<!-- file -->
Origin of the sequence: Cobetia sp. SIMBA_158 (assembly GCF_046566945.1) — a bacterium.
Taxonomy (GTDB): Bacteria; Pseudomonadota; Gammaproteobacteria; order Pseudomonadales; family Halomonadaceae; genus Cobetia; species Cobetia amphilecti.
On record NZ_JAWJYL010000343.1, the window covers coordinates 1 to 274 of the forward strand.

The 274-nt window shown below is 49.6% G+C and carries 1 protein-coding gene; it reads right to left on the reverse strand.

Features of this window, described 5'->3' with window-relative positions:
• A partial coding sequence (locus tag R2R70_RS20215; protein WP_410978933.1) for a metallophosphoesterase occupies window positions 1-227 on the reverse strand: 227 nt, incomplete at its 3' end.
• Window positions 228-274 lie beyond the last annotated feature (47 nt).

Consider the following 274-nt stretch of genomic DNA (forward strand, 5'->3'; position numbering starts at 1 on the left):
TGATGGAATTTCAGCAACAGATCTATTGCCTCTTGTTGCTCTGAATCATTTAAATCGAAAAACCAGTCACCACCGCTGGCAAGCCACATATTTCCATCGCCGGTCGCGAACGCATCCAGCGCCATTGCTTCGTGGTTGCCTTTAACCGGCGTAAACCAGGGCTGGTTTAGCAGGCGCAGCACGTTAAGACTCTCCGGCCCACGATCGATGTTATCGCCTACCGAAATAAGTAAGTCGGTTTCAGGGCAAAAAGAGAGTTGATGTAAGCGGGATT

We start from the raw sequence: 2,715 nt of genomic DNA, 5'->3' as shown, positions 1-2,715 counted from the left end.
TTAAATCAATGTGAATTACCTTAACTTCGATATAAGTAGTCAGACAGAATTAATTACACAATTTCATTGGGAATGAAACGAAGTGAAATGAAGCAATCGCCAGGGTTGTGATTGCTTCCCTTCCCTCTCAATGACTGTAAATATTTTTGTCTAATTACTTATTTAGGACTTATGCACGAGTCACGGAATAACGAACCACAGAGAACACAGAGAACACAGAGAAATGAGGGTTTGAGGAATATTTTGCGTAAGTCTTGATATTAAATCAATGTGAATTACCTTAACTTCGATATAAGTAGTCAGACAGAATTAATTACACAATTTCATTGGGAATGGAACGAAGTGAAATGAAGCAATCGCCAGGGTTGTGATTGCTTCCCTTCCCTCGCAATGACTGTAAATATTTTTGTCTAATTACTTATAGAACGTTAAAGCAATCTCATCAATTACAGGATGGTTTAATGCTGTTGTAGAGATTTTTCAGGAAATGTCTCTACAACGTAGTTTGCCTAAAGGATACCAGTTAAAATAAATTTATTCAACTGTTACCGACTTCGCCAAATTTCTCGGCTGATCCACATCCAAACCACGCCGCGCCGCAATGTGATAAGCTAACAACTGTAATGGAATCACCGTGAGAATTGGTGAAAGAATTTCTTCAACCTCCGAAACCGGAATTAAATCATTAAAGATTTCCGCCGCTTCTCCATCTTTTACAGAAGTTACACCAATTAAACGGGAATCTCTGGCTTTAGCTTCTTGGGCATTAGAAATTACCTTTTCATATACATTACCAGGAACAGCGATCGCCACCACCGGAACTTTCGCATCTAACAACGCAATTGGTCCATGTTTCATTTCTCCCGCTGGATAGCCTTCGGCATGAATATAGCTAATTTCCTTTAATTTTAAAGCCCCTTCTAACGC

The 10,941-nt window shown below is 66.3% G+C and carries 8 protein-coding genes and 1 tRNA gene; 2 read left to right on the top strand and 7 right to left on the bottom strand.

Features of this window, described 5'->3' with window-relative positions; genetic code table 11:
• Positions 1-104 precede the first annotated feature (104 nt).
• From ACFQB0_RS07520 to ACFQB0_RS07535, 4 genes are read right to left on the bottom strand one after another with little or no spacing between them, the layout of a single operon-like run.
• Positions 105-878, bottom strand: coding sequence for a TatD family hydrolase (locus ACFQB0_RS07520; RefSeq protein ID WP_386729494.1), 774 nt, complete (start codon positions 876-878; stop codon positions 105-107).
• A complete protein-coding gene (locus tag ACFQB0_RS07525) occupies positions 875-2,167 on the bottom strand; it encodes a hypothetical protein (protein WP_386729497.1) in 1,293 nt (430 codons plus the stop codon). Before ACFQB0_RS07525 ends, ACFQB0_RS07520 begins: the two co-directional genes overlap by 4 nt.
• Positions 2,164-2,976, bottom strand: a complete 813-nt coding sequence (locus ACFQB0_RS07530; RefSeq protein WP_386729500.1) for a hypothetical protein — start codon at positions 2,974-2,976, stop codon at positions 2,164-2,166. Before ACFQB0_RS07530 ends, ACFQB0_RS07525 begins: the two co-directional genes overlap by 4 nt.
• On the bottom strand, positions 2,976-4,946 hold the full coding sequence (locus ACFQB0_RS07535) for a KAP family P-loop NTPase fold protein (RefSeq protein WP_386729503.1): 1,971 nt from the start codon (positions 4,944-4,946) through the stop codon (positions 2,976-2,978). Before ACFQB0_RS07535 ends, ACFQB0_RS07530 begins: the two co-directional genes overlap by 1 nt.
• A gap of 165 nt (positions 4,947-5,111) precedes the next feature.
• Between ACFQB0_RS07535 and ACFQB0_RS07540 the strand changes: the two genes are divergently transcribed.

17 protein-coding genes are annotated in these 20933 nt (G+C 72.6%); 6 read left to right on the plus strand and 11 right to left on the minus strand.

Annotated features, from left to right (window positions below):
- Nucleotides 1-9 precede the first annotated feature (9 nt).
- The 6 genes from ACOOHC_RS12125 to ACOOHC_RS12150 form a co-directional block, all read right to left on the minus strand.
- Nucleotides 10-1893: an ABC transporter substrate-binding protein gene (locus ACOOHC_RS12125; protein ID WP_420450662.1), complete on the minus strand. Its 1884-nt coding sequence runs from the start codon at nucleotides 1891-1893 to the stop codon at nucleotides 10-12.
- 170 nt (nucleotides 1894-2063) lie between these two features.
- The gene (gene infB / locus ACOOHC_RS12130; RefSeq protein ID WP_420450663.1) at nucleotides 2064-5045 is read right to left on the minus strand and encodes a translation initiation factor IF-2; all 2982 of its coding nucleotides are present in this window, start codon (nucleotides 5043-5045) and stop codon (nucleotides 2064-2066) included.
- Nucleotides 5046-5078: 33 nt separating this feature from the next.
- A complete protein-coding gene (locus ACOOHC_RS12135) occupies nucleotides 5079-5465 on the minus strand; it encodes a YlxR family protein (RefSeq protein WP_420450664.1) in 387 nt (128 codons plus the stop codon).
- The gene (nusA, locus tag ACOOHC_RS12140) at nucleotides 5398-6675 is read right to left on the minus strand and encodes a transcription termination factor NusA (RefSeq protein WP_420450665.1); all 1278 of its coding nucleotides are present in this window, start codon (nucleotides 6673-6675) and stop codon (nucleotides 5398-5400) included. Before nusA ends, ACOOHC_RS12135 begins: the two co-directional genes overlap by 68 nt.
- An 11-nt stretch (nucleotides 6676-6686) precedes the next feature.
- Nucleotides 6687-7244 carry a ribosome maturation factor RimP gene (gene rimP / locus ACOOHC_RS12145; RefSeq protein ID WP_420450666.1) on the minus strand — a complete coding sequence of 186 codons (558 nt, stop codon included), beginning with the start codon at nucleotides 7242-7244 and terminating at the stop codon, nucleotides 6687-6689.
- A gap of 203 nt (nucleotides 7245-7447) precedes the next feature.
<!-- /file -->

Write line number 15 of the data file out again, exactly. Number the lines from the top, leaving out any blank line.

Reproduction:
• From ACFQB0_RS07520 to ACFQB0_RS07535, 4 genes are read right to left on the bottom strand one after another with little or no spacing between them, the layout of a single operon-like run.